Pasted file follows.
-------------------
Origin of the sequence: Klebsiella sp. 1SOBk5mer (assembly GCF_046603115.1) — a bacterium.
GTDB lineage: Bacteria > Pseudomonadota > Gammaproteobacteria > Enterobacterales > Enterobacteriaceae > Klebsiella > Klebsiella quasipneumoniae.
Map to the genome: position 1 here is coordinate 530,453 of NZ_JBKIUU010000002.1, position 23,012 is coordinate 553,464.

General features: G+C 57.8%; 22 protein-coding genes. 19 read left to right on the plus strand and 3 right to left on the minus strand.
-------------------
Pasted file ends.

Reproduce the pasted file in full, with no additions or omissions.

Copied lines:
Origin of the sequence: Klebsiella sp. 1SOBk5mer (assembly GCF_046603115.1) — a bacterium.
GTDB lineage: Bacteria > Pseudomonadota > Gammaproteobacteria > Enterobacterales > Enterobacteriaceae > Klebsiella > Klebsiella quasipneumoniae.
Map to the genome: position 1 here is coordinate 530,453 of NZ_JBKIUU010000002.1, position 23,012 is coordinate 553,464.

General features: G+C 57.8%; 22 protein-coding genes. 19 read left to right on the plus strand and 3 right to left on the minus strand.